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World’s largest cold energy storage plant commissioned

Cold (or cryogenic) energy storage promises to be revolutionary, in terms of energy supply, and also aid the environment at the same time through recycling material. A cryogenic energy facility stores power from renewables, or off-peak generation. This is undertaken by chilling air into liquid form, where, at minus 190 degrees Celsius, the air condenses into a pale blue mobile liquid. When the liquid is stored (in a special insulated tank) and later heated up, the air expands and this can power a turbine to generate electricity.

The video below explains more about the process:

While such a process has been attempted on a small scale (and cryogens have been used to power cars) the new facility takes the concept and places it on a significant commercial footing. The Manchester facility, once completed, will generate power up to 5 megawatts, which will be sufficient to power around 5,000 homes for up to three hours per day. This means, in the short term, the plant would support conventional power stations when demand peaks.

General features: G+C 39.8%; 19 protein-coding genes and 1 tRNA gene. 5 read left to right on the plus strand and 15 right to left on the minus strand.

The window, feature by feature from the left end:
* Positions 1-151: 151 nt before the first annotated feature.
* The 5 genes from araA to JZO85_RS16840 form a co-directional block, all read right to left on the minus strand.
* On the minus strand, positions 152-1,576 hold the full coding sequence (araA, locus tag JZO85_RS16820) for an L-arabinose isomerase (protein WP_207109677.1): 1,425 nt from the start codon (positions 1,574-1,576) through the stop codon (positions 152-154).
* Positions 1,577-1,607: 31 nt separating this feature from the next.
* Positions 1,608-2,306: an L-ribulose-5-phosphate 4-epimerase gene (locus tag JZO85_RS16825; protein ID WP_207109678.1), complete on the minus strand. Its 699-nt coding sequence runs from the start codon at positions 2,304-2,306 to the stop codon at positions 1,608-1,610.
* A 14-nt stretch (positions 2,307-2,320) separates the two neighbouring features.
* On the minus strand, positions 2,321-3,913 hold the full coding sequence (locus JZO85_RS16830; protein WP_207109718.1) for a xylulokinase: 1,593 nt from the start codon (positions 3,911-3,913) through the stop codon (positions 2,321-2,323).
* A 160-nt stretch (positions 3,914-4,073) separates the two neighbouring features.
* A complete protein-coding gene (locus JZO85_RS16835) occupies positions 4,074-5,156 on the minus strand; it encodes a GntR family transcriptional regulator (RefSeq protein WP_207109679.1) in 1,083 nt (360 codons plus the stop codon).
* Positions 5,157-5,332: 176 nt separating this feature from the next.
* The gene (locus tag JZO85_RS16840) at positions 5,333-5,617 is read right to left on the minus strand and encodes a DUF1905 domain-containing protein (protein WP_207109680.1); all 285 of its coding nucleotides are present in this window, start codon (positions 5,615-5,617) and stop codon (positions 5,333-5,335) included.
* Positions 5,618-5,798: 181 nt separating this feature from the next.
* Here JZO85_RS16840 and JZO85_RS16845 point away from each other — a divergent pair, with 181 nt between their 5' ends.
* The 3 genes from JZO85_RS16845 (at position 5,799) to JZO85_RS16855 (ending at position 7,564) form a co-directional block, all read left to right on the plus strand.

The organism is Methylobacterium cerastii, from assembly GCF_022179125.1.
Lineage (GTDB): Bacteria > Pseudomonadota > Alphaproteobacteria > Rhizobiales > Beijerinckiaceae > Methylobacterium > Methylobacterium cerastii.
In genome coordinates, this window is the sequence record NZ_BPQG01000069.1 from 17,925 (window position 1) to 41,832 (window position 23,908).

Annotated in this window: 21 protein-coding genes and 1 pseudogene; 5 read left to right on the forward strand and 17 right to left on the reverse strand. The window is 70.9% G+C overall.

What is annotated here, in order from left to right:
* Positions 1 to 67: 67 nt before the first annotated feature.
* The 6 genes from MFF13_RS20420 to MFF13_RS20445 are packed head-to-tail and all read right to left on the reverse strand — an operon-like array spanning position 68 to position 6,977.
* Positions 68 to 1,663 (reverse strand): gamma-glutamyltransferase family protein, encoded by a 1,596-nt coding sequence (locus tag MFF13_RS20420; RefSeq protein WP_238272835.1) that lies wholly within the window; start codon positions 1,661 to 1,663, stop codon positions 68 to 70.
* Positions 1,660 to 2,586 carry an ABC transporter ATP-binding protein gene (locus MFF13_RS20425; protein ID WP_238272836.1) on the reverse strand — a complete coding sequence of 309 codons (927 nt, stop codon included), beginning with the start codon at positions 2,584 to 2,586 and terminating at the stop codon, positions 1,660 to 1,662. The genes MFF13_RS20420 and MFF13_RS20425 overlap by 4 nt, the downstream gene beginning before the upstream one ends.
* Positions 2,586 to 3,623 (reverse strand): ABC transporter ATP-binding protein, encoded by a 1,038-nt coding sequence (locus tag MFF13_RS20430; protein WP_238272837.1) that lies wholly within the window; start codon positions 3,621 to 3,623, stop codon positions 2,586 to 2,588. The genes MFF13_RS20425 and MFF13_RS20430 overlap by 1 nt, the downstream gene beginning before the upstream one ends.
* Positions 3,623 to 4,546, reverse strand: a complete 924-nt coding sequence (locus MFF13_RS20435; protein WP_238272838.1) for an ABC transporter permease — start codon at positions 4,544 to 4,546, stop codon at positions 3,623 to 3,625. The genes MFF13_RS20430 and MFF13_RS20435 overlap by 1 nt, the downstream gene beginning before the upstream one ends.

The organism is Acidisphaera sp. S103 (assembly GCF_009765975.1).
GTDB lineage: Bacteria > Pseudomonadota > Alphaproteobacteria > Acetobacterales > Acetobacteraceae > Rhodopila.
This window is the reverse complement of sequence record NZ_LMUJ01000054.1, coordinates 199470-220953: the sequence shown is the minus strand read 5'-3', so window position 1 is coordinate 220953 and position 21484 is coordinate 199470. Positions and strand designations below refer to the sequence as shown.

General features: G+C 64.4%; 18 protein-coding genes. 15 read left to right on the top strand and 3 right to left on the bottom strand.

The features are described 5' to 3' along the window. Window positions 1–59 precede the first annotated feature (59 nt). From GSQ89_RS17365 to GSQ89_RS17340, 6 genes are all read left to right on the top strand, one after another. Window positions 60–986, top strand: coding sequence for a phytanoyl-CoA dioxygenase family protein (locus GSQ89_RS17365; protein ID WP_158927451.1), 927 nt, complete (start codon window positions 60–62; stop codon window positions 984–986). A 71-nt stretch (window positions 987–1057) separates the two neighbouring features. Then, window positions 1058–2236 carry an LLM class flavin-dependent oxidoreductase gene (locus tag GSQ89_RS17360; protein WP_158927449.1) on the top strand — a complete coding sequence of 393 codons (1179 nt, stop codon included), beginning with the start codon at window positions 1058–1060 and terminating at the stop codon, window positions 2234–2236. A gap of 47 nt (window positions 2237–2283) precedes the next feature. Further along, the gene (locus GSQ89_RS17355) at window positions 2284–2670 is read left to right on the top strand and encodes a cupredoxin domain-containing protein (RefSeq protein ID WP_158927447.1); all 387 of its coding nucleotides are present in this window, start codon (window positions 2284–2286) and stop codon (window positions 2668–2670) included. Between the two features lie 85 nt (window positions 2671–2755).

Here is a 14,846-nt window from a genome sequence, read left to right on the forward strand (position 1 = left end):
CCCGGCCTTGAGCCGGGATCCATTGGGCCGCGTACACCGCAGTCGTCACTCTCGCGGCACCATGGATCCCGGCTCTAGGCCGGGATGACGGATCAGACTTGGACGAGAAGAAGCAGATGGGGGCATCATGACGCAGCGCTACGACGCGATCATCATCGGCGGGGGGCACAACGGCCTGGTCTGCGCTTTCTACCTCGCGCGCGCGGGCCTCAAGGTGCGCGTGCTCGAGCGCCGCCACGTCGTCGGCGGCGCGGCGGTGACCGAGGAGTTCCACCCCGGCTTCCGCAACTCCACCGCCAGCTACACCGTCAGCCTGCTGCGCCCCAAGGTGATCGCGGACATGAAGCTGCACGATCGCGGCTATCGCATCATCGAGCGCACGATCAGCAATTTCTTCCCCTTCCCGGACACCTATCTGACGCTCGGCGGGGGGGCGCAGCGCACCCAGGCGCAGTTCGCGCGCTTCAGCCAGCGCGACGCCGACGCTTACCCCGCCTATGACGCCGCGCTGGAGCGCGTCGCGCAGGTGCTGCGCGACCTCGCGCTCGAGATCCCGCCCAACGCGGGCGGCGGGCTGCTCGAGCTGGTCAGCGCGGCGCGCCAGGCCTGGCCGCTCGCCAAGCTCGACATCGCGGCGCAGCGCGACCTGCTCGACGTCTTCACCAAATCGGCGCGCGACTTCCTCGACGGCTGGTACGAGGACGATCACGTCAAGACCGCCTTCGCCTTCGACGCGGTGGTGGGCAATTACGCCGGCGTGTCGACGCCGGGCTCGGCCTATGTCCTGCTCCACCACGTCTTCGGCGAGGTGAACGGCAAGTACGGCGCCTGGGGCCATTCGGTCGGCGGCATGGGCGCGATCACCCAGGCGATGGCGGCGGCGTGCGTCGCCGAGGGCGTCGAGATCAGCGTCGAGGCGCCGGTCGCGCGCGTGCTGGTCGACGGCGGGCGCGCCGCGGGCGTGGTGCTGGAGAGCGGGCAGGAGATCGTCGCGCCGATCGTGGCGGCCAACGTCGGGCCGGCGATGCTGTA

The new facility is being designed and run by a company called Highview Power Storage. The company had previously worked with the University of Leeds to build a pilot facility, which took the form of a 300 kW storage capacity plant.

Furthering the environmental theme the Highview Power facility will be located alongside the Pilsworth landfill gas generation site, which burns methane gas produced from decomposing rubbish to generate electricity. The new facility will be able to collect waste heat from this process and this will be used to add to the efficiency of the cryogenic process.

With the new facility, Gareth Brett from Highview Power explained to BBC Science: “Our technology is a bit like a locatable version of a pumped hydro system. Anywhere that needs large scale long-duration storage, that might be to help integrate an offshore wind farm, a system like ours can help achieve that.”

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Written By

Dr. Tim Sandle is Digital Journal's Editor-at-Large for science news. Tim specializes in science, technology, environmental, business, and health journalism. He is additionally a practising microbiologist; and an author. He is also interested in history, politics and current affairs.

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